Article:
Friday, 17 October 2014


There was a deer under the bridge near Los Patios and the Northeast Baptist Hospital, just to one side of the path as you cross beneath the Connally Loop. I passed it every day. It had been a baby, the smallest I've seen. In fact I don't think I had ever before seen one so tiny.

White tailed deer are now a common sight for me. I see them as I follow the trail that runs along Salado Creek. I see them daily, pretty much. Most days I see one or two nosing around in the brush as I cross Morningstar Boardwalk, sometimes a few young females trailed by spotty babies sending me cautious backwards glances with their big, dark eyes; occasionally there will be great herds of them scattered amongst the trees as I approach the railroad that runs parallel to Wetmore. These are flood plains and so no-one is allowed to build on them, and so the deer and the other animals have a lot of space in which to roam and to breed.

I used to see red deer in Charlecote Park near where we used to live in England, but never as much more than a scattering of hillside dots some miles away. Now that I live in Texas, they are no longer such a rare sight, although I still feel the same pleasure as I always did when I see them. They have not become too familiar in that sense.

As an ethnological exercise I once worked out my day-sign in terms of the calendar and theology of pre-Hispanic central Mexico - as used by the people we now know as the Aztecs. I was Chicoce Mazatl or Six Deer in Mexican terms, this being the date which seemed to correspond with my birthday. I later found out that my calculations were off, but for a long time I believed that I was Six Deer. The deer was not generally held to be a good sign, it being associated with inconsistent or - I suppose - skittish behaviour and to some extent alcoholism, although not so much as was Tochtli, the Rabbit day-sign. Them's the breaks, I thought, consoling myself with the notion that the Mixtec culture hero Lord Eight Deer had made something of himself according to the Tilantongo Annals, and I was only two digits short. As I say, once I recalculated my version of the pre-Hispanic calendar, it turned out that Six Deer had never been my day-sign after all, so I guess it didn't matter.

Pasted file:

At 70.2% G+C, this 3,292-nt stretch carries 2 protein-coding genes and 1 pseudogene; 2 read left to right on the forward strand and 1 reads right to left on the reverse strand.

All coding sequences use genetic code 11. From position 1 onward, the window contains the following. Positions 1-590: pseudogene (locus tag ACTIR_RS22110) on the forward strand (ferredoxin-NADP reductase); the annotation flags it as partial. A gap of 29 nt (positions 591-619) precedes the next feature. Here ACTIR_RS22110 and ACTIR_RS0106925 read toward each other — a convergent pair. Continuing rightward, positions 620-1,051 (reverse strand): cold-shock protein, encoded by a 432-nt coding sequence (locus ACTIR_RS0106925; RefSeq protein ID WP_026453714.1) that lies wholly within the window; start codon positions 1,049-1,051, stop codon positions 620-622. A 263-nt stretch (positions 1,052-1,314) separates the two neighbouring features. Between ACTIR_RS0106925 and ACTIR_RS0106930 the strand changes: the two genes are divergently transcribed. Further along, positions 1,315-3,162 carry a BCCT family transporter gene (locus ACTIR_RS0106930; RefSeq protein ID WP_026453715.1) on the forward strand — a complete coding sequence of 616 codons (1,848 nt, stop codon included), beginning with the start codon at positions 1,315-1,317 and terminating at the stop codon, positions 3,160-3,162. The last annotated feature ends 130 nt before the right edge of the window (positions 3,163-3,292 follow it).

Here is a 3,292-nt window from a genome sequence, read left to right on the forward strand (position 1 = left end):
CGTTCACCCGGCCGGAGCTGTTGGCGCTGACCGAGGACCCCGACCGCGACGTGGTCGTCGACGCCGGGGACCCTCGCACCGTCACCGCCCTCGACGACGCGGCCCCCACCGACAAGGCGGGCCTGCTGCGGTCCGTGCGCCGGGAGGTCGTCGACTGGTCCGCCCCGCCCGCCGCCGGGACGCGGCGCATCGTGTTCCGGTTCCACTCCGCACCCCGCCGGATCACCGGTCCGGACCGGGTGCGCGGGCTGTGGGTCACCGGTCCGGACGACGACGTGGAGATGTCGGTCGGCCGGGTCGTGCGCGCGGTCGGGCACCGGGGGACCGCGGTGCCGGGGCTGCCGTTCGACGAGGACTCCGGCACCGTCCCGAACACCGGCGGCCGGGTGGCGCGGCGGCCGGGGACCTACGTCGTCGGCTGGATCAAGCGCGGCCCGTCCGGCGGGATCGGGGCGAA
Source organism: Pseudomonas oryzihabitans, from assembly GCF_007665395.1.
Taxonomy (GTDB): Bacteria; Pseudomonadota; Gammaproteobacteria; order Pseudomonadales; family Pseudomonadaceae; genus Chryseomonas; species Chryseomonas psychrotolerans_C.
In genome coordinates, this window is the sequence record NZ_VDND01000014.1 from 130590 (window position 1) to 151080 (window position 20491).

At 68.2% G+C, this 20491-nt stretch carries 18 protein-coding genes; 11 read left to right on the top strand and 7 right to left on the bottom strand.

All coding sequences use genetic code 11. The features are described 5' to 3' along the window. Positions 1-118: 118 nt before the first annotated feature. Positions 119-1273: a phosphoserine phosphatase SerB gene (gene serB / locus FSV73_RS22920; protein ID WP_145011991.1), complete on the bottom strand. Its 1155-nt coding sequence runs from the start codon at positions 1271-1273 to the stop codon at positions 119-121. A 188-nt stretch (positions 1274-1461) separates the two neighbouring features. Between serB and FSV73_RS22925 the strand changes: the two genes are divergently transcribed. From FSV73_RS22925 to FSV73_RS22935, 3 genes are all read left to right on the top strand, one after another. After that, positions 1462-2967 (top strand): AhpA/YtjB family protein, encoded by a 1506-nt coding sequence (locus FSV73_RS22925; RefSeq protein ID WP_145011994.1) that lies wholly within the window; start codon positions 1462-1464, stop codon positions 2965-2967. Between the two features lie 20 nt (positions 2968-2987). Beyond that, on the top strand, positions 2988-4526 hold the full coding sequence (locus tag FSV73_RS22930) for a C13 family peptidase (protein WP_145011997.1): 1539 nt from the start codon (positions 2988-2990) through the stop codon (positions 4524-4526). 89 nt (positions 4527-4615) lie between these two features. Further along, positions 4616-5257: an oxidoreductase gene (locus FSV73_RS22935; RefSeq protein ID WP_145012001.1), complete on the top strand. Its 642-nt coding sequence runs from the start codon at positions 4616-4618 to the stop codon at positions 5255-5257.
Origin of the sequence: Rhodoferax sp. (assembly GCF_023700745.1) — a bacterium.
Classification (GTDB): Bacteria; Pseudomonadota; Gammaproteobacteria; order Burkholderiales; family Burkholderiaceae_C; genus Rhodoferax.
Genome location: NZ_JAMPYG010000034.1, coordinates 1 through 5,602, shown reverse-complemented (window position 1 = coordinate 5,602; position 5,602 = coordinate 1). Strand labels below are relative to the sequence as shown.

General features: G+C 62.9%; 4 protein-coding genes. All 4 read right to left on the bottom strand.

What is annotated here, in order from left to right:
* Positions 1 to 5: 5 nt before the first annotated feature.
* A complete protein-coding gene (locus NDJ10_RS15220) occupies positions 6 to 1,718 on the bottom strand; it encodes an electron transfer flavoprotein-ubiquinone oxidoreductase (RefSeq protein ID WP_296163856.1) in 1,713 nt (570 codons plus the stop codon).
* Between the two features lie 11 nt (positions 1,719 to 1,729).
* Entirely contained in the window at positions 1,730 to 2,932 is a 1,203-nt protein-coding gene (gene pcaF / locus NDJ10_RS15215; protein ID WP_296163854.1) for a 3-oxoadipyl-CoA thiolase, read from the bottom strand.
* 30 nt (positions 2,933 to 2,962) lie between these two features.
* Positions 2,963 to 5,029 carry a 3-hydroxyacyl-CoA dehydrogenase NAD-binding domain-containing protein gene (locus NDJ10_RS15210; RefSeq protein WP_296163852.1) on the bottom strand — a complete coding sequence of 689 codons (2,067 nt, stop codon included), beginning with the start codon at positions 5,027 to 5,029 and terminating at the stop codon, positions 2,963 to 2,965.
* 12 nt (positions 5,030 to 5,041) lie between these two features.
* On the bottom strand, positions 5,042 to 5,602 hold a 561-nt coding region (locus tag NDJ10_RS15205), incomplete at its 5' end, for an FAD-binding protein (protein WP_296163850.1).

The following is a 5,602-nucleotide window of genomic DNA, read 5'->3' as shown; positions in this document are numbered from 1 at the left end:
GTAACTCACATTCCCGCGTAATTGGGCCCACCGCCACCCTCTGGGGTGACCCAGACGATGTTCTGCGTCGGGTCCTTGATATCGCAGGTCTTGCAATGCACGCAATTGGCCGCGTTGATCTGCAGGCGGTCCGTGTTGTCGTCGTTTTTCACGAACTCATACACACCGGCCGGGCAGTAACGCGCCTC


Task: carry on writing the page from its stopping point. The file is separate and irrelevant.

Once, during a period of heavy rain, I startled a baby deer. It splashed out from the waters gathering beneath Morningstar Boardwalk, startled by my presence. It was probably a few months old and still speckled. I couldn't see it's mother anywhere near, and the thought of this young, apparently abandoned animal obliged to take shelter in the mud beneath the boardwalk was quietly horrifying; but there didn't seem like much I could do, and the rain kept coming.

The creek filled, then the sun returned and the waters quickly receded. The ecology of Texas often seems like a sped-up film, particularly with regard to these huge lakes which appear from nowhere and then become dry grassland within days. Black vultures now swarmed the boardwalk, scattering at my approach, leaving just a rib cage picked clean of all but a few scraps of fur. I felt sick.

I am reminded of this each time I pass the deer beneath the bridge at Los Patios and the Baptist Hospital. It is literally only skin and bone, a desiccated scrap of tan coloured hide with white spots attached to a sightless skull a little bigger than that of a cat. Stray bones peek from beneath the scrap, like knuckle bones or prehistoric game pieces, tiny black hooves on one of them. Seen from the corner of the eye it appears momentarily alive, having just enough substance to foster the illusion. I try to guess its age and suppose it can hardly have been even days. I wonder how it died. It's near a major highway, but there are also large flood drains on the other side of the bridge. It is hard to think about something so sad and pointless. Every single day I pass the dead baby. It is horrible beyond description.

Death is everywhere in Texas. It's presence is inevitable given the accelerated pace of life in which lakes can fill and then drain away to nothing in the space of a single scorching day. We have fish and frogs which require only tiny windows of swimming and feeding opportunity in order to complete their life cycles before returning to the mud. One cannot walk a mile of open land without encountering the bones of the dead, and some days you may even encounter something which could kill you, or at least which could kill you in the event of your being at more than two hours distance from a hospital. These things are not so common as you might believe, but they are there. Not only are we close to Mexico, but in the good old days, we were Mexico, and if Mexicans understand anything it is death and its role in defining our time on the earth.

After passing the dead baby each day for nearly two months, I can take no more. I bring it home. I collect the bones in a bag. They weigh hardly anything. I dig a hole in our garden and there I bury the baby deer, because no-one should end their days dead beneath a bridge near a flood drain, and no-one should die alone as I fear this baby most likely did. It seems like the right thing to do.

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